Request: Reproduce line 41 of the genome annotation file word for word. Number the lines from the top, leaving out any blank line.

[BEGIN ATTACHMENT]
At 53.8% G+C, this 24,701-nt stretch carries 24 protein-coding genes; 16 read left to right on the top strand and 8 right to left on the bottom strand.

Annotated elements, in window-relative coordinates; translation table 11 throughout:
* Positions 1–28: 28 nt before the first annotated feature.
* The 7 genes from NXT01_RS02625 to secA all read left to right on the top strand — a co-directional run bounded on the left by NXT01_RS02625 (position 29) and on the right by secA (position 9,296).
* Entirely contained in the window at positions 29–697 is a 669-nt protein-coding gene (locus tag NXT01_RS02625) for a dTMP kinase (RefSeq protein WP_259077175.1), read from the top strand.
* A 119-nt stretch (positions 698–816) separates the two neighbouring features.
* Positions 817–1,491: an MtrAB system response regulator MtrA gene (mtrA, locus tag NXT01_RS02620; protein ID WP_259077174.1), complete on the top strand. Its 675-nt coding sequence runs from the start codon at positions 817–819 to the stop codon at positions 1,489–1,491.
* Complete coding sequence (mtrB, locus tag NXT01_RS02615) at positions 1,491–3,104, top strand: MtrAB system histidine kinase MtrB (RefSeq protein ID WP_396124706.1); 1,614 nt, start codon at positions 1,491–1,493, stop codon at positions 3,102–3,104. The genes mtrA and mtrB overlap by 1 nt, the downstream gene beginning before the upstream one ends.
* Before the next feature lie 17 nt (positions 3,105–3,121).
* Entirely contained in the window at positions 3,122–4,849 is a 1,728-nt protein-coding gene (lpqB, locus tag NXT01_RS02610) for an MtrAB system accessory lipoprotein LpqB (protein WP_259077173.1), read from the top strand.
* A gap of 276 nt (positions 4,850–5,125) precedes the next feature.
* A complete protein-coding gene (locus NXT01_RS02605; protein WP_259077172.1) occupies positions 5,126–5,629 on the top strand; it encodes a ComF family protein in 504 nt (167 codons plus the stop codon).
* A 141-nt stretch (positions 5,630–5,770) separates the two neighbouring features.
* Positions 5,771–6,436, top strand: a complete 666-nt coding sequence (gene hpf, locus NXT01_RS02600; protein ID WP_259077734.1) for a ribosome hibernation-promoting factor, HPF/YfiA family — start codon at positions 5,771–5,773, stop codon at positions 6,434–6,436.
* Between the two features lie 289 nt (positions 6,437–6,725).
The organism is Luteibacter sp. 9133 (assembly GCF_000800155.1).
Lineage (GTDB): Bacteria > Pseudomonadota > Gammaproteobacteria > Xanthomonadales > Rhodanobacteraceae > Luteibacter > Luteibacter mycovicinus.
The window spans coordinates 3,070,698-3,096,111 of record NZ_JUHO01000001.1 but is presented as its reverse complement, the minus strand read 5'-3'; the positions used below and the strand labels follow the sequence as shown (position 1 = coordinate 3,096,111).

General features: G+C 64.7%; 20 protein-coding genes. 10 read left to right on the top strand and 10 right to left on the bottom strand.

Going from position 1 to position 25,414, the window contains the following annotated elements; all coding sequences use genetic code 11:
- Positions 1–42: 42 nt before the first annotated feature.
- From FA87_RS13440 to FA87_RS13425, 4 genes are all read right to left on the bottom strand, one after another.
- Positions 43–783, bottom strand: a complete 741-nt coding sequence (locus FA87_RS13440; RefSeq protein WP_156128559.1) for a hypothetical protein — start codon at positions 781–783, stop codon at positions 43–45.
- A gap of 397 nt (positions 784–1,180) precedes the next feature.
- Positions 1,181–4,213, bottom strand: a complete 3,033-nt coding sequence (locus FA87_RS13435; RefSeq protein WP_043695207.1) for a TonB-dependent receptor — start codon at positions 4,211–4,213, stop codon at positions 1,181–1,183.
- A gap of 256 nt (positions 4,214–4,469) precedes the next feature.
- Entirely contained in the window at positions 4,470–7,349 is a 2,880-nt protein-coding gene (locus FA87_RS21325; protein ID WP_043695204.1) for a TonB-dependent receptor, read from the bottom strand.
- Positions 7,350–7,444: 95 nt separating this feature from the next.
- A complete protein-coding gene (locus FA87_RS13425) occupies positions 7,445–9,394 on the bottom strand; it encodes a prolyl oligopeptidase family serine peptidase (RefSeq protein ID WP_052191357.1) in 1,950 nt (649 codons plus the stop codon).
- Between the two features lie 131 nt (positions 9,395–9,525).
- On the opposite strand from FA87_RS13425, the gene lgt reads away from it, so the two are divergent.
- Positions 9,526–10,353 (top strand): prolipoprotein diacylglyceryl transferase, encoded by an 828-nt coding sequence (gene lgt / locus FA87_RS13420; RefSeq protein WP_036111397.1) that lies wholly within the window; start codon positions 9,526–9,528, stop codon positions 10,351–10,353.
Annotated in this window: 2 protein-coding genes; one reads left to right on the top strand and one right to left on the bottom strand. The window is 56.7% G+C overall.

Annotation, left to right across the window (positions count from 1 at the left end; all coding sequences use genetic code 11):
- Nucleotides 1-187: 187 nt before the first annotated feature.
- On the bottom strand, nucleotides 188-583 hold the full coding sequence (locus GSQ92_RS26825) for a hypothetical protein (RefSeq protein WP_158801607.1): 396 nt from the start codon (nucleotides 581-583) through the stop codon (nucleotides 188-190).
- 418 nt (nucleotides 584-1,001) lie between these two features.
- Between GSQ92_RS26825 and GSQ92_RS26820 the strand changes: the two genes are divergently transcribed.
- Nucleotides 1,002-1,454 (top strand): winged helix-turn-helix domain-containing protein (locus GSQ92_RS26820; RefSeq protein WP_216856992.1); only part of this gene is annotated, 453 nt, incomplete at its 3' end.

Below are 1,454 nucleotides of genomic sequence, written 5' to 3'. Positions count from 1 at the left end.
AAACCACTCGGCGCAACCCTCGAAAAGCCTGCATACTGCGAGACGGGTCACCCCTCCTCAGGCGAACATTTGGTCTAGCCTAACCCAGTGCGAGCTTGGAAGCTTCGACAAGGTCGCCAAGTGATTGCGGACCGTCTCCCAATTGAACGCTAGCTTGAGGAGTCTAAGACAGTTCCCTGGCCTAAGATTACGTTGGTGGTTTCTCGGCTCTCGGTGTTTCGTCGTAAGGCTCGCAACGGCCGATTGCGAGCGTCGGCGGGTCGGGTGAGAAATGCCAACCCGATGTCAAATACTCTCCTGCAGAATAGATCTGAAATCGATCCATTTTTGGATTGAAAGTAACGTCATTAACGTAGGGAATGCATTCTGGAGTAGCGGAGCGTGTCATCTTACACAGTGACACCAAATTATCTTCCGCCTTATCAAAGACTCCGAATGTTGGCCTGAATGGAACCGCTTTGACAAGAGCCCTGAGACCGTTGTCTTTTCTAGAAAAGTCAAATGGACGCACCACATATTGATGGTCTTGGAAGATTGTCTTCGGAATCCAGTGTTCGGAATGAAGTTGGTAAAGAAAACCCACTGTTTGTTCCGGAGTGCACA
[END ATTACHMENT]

AAACCACTCGGCGCAACCCTCGAAAAGCCTGCATACTGCGAGACGGGTCACCCCTCCTCAGGCGAACATTTGGTCTAGCCTAACCCAGTGCGAGCTTGGAAGCTTCGACAAGGTCGCCAAGTGATTGCGGACCGTCTCCCAATTGAACGCTAGCTTGAGGAGTCTAAGACAGTTCCCTGGCCTAAGATTACGTTGGTGGTTTCTCGGCTCTCGGTGTTTCGTCGTAAGGCTCGCAACGGCCGATTGCGAGCGTCGGCGGGTCGGGTGAGAAATGCCAACCCGATGTCAAATACTCTCCTGCAGAATAGATCTGAAATCGATCCATTTTTGGATTGAAAGTAACGTCATTAACGTAGGGAATGCATTCTGGAGTAGCGGAGCGTGTCATCTTACACAGTGACACCAAATTATCTTCCGCCTTATCAAAGACTCCGAATGTTGGCCTGAATGGAACCGCTTTGACAAGAGCCCTGAGACCGTTGTCTTTTCTAGAAAAGTCAAATGGACGCACCACATATTGATGGTCTTGGAAGATTGTCTTCGGAATCCAGTGTTCGGAATGAAGTTGGTAAAGAAAACCCACTGTTTGTTCCGGAGTGCACA